[Ip-health] New York Times: Maker of Hepatitis C Drug Strikes Deal on Generics for Poor Countries

Thiru Balasubramaniam thiru at keionline.org
Mon Sep 15 05:06:40 PDT 2014


http://www.nytimes.com/2014/09/16/business/international/maker-of-hepatitis-c-drug-strikes-deal-on-generics-for-poor-countries.html?_r=0


INTERNATIONAL BUSINESS
<http://www.nytimes.com/pages/business/international/index.html>Maker of
Hepatitis C Drug Strikes Deal on Generics for Poor Countries

By GARDINER HARRIS
<http://topics.nytimes.com/top/reference/timestopics/people/h/gardiner_harris/index.html>SEPT.
15, 2014



NEW DELHI — The maker of one of the costliest drugs in the world announced
on Monday that it had struck agreements with seven Indian generic drug
makers to sell lower-cost versions of its $1,000-a-pill Hepatitis C drug in
poorer countries.

The deals are intended to provide greater access to the medicine Sovaldi
for most of the nearly 180 million infected worldwide with Hepatitis C who
do not live in rich countries. Some 350,000 people die every year of
Hepatitis C infections, most of them in middle- and low-income nations.

Sovaldi, in only its initial year on the market, is on pace to exceed $10
billion in sales in 2014, becoming one of the world’s best-selling drugs.
Its high price has led to intense criticism even in the United States,
where officials say it could wreck Medicaid budgets and insurers say it
could cause increases in private insurance premiums.

But executives at Gilead Sciences, the California-based drug maker, say its
price is similar to those of other Hepatitis C treatments and is a bargain
compared to the costs of liver failure and liver cancer, which it may
prevent.

In the United States, Sovaldi costs $1,000 a pill or $84,000 for a typical
12-week course of treatment. It is likely to be sold in India for less than
$1,800 for a 24-week course of treatment.

The seven Indian generic drug makers will pay royalties to Gilead to
manufacture the drug for 91 developing countries, where there are more than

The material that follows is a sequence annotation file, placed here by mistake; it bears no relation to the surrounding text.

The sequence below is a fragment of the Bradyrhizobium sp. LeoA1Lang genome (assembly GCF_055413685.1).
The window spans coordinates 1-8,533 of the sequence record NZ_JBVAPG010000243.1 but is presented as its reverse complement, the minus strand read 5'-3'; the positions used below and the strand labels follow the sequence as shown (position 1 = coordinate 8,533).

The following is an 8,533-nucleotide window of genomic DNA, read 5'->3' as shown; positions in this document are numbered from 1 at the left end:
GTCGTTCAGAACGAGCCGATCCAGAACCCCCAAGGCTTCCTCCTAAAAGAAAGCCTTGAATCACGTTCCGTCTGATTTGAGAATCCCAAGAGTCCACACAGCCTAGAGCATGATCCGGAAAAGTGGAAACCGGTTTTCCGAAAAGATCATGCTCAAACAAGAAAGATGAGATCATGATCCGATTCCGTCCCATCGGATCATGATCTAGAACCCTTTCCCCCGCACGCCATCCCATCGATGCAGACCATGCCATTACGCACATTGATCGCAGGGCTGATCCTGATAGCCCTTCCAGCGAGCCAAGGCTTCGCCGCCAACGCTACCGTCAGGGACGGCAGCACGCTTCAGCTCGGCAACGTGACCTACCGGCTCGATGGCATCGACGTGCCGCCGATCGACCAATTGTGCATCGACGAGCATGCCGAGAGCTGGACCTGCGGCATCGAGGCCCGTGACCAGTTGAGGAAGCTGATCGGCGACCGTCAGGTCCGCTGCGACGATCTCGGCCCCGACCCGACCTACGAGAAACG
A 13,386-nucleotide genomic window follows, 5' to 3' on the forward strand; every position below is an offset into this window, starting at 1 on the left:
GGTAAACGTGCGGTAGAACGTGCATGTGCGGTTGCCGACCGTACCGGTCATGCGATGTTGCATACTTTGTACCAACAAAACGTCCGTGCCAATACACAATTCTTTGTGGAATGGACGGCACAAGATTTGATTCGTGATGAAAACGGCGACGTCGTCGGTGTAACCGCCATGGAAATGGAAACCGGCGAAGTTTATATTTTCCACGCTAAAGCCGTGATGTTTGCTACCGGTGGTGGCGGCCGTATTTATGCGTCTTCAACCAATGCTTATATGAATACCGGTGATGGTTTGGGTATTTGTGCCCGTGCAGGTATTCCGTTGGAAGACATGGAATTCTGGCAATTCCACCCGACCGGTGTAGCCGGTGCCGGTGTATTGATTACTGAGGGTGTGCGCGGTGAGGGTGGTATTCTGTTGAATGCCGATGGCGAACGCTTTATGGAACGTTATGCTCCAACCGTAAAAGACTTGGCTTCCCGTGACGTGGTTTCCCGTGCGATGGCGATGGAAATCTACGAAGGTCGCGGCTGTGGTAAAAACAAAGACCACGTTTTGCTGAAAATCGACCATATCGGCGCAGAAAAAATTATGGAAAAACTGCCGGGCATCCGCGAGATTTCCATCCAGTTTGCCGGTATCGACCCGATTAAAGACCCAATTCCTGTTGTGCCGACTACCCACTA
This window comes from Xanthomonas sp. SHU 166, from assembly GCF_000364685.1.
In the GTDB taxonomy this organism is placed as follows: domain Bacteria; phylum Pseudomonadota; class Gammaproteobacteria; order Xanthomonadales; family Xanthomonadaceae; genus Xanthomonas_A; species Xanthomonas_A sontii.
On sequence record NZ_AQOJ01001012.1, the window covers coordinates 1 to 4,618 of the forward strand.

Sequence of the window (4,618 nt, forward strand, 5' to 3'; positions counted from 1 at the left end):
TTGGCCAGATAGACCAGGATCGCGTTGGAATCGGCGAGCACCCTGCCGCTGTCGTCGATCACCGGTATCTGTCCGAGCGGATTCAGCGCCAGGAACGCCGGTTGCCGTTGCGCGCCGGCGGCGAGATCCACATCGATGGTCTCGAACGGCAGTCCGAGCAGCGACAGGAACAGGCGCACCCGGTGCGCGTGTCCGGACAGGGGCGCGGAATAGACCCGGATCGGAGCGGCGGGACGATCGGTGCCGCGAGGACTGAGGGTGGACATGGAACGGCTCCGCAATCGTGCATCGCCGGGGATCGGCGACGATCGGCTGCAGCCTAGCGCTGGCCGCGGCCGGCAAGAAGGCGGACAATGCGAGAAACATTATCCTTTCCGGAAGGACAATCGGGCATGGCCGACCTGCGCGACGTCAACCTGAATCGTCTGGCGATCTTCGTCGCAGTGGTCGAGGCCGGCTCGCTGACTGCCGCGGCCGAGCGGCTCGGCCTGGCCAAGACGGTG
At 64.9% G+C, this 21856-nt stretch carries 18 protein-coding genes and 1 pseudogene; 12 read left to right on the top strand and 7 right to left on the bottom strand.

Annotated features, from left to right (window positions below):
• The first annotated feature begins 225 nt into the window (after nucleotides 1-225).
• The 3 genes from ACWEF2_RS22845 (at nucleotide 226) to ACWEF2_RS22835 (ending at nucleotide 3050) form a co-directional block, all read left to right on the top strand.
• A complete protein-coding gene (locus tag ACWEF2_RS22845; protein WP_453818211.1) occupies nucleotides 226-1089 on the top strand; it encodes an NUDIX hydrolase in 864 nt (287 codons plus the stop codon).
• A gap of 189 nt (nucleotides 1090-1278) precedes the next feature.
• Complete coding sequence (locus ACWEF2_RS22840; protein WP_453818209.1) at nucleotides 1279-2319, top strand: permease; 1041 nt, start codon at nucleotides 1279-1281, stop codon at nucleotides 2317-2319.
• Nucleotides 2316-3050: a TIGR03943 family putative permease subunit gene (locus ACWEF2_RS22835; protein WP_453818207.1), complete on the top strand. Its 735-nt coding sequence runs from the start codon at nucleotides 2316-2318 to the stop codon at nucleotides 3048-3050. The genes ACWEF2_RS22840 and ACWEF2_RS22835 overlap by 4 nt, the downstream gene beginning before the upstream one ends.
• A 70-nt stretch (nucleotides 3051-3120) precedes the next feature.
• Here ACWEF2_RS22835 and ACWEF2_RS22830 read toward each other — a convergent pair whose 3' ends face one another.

100 million people infected with Hepatitis C, more than half of the world’s
infected population.

“These agreements are essential to advancing the goals of our humanitarian
program in these countries,” said Gregg H. Alton, a Gilead spokesman.

Hepatitis C infections are caused by a virus that is generally transmitted
through medical procedures or intravenous drug use. Infections can go
undetected and unnoticed for years but can eventually cause liver scarring
and failure.

With Monday’s announcement, Gilead executives have sought to ensure that
they do not fall into the trap of the expensive HIV/AIDS drugs that became
available over 15 years ago, whose high prices were seen as immoral in
Africa and other developing nations where millions were infected but were
consigned to die because they could not afford them.

Drug makers earn much of their profits in the United States, where prices
are uncontrolled and the federal government has forsworn direct
negotiations for lower prices in the Medicare program. Steep discounts in
poorer countries rarely cut a company’s earnings significantly.

By contracting with generic companies, Gilead avoids any criticism that its
price may not reflect the actual cost of making the drug.

Nonetheless, Gilead’s deals were instantly criticized by patient advocacy
groups as inadequate, because under terms of the deals the companies would
not be allowed to sell their drugs in some middle-income countries where
patients and governments would struggle to afford the drug.

“Gilead’s licensing terms fall far short of ensuring widespread affordable
access to these new drugs in middle-income countries, where over 70 percent
of people with Hepatitis C live today,” said Rohit Malpani of Doctors
Without Borders, the international emergency aid group.

The battle over the license reflects a continuing debate over whether the
global patent system is an effective way of both encouraging innovation and
ensuring wide access to new discoveries.

Even critics in the United States say patent laws sometimes discourage
research, particularly with the recent explosion of court cases involving
companies termed “patent trolls.”

In the developing world, officials are less concerned about encouraging
research than they are about guaranteeing access. So Indian patents are
generally more difficult to obtain than those in the United States, where a
patent application on a peanut-butter-and-jelly sandwich was approved in
1999.

Gilead has applied for an Indian patent on Sovaldi, although the
application has been opposed by the Indian Pharmaceutical Association and
others. The company already has patents on the drug in the United States
and many other countries.



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